The DOJ and EEOC said that people whose disabilities would not affect their ability to do the job could be screened out by the use of algorithms and AI technology in the hiring process. Facial and voice analysis technologies may rule out qualified people with autism or speech impairments, the departments said, while personality tests could screen out those with mild mental disabilities.
Musk Says $44 Billion Twitter Deal on Hold Over Fake Account Data
Elon Musk tweeted on Friday that his $44-billion cash deal for Twitter Inc (TWTR.N) is “temporarily on hold” while he waits for the social media company to provide data on the proportion of its fake accounts.
Twitter shares initially fell more than 20% in premarket trading, but after Tesla CEO Musk sent a second tweet saying he remained committed to the deal they regained some ground. The stock was off 12% in heavy volume ahead of the market open as investors fretted over the takeover.
Spam or fake accounts are designed to manipulate or artificially boost activity on services like Twitter. Some are tied to improve commercial results, while others are designed to create an impression that something or someone is more popular.
U.S. Cities Are Backing off Banning Facial Recognition as Crime Rises
Facial recognition is making a comeback in the United States as bans to thwart the technology and curb racial bias in policing come under threat amid a surge in crime and increased lobbying from developers.
Virginia in July will eliminate its prohibition on local police use of facial recognition a year after approving it, and California and the city of New Orleans as soon as this month could be next to hit the undo button.
Janelle Monáe: ‘Erasure Is Happening Right Under Our Noses’
Four years after releasing the studio album “Dirty Computer” — a pop opus about love and rebellion in a dystopian future — Janelle Monáe has followed up with a new science fiction book set in the same world. On Thursday, the singer and actor spoke with CNN’s Christiane Amanpour about the unsettling parallels between the bestselling anthology and the current state of politics in the U.S.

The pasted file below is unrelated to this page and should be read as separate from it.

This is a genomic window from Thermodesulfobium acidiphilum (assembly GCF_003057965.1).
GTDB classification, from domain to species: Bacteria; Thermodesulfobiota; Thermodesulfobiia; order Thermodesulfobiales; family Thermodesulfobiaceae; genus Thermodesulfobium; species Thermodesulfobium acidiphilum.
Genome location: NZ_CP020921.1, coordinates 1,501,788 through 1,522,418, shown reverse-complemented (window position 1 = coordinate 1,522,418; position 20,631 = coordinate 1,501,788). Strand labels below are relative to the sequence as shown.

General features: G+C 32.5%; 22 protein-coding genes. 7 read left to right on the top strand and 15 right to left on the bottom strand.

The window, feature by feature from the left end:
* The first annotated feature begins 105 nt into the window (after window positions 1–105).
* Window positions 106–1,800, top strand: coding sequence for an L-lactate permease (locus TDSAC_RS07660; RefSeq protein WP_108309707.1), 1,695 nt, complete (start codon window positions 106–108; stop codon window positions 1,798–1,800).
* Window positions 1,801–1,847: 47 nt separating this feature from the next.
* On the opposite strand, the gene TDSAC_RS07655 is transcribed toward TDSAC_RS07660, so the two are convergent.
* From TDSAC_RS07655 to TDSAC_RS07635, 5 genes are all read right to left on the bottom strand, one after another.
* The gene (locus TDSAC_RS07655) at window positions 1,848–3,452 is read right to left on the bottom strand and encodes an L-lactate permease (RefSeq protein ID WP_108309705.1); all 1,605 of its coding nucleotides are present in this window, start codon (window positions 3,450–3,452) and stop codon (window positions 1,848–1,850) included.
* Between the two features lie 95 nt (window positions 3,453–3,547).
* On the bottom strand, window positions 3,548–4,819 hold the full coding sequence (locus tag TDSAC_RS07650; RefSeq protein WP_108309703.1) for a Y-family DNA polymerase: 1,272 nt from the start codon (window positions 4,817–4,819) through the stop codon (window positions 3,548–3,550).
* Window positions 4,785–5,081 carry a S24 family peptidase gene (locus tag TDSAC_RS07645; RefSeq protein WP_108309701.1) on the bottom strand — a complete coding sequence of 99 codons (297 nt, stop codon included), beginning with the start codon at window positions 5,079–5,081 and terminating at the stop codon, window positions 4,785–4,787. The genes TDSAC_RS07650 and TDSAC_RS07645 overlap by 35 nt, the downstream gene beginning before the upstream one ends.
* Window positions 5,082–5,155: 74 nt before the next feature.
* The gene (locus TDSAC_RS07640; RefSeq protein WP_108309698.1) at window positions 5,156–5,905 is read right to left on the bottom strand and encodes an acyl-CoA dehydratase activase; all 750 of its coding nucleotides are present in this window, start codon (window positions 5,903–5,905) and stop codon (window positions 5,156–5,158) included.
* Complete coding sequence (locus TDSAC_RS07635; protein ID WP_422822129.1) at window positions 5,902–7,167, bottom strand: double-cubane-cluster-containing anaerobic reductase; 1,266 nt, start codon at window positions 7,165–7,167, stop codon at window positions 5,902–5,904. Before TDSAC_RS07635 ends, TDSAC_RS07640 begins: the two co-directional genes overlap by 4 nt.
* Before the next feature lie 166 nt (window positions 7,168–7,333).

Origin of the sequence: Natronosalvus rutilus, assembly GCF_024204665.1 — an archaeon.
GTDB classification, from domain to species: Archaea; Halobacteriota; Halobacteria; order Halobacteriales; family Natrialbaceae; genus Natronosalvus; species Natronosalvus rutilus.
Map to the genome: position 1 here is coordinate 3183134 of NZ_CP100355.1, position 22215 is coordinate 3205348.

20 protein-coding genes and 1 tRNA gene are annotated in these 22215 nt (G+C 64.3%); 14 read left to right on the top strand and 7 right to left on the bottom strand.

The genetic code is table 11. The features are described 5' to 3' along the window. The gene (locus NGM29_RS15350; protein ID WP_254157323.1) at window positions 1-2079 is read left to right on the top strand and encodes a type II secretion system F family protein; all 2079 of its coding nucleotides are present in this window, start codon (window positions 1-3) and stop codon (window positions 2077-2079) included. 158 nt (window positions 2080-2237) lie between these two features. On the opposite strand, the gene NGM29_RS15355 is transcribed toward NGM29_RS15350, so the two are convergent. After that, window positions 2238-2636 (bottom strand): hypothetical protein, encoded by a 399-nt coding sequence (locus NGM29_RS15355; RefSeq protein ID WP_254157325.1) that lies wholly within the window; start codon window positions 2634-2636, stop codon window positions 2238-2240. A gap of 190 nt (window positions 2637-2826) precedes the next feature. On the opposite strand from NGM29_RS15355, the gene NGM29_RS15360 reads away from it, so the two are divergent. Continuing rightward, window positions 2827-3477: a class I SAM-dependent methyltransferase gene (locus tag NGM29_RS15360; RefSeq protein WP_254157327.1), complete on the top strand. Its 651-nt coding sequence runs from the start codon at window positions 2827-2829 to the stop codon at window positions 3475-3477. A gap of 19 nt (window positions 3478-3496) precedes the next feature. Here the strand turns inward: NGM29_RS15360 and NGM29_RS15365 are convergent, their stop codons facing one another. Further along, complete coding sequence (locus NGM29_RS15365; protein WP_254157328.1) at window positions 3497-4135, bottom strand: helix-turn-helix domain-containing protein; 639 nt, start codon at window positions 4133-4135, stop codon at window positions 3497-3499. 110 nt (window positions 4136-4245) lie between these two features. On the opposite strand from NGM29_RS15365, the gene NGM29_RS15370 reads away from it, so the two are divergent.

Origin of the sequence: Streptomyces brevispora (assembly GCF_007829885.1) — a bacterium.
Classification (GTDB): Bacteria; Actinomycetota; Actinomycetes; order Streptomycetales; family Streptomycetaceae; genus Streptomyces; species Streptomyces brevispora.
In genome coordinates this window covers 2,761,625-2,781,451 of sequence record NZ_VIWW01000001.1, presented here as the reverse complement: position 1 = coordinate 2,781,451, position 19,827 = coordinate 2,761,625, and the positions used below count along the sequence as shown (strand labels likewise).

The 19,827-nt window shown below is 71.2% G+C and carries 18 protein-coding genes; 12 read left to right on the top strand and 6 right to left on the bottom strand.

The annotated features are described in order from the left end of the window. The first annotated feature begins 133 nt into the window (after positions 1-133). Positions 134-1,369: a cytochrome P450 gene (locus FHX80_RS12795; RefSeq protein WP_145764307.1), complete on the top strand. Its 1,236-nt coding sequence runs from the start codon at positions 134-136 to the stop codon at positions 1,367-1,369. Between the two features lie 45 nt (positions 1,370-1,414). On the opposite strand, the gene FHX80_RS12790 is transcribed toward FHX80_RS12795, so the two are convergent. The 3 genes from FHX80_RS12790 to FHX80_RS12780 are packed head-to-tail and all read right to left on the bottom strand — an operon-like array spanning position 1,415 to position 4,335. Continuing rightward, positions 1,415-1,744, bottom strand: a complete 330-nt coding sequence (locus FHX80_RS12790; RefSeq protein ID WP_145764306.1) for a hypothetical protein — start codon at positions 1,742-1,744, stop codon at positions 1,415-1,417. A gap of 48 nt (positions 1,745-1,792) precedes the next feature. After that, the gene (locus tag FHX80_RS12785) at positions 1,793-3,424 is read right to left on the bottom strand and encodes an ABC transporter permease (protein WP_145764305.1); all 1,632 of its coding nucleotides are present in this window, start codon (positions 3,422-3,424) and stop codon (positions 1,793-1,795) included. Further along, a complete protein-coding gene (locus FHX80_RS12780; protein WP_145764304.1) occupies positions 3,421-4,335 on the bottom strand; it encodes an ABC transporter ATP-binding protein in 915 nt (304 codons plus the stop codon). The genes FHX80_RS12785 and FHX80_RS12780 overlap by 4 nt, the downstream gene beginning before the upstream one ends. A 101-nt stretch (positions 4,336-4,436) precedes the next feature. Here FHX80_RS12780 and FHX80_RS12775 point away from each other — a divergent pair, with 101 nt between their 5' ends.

Across five short stories, the protagonists of Monáe’s “The Memory Librarian” rebel against a eugenicist society in the not-too-distant future that uses surveillance to root out citizens who are “dirty computers” and wipe their minds. Monáe’s book and album, as well as an accompanying short film, all advocate using love as a rebellious act in the face of oppression while celebrating the beauty of diversity.
“(‘The Memory Librarian’) deals with this totalitarian society literally taking people’s memories away from them, and giving them new identities so that they can manipulate and control them,” Monáe explained to Amanpour.
‘Less Is More’ Comes to Big Data
The likely demise of Roe v. Wade is putting a new spotlight on privacy rights and personal data. But even as some big tech companies are beginning to try to limit how much data their existing products collect, the industry keeps rolling out new waves of devices and services that scoop up even more personal info.
Any trove of data will sooner or later end up at the other end of a request, or order, to be shared with law enforcement. The newest generation of gear, including autonomous vehicles and always-on cameras, could provide the state with a persistent and omnipresent method of surveillance.
The machine learning algorithms that underlie everything from search engines to speech recognition only work when trained on mountains of data, creating another incentive for companies to build info stockpiles.
“Not only will more data be collected but exponentially more,” says Evan Greer, deputy director of Fight for the Future. “It’s inevitable that mountains of additional data being collected will be abused.”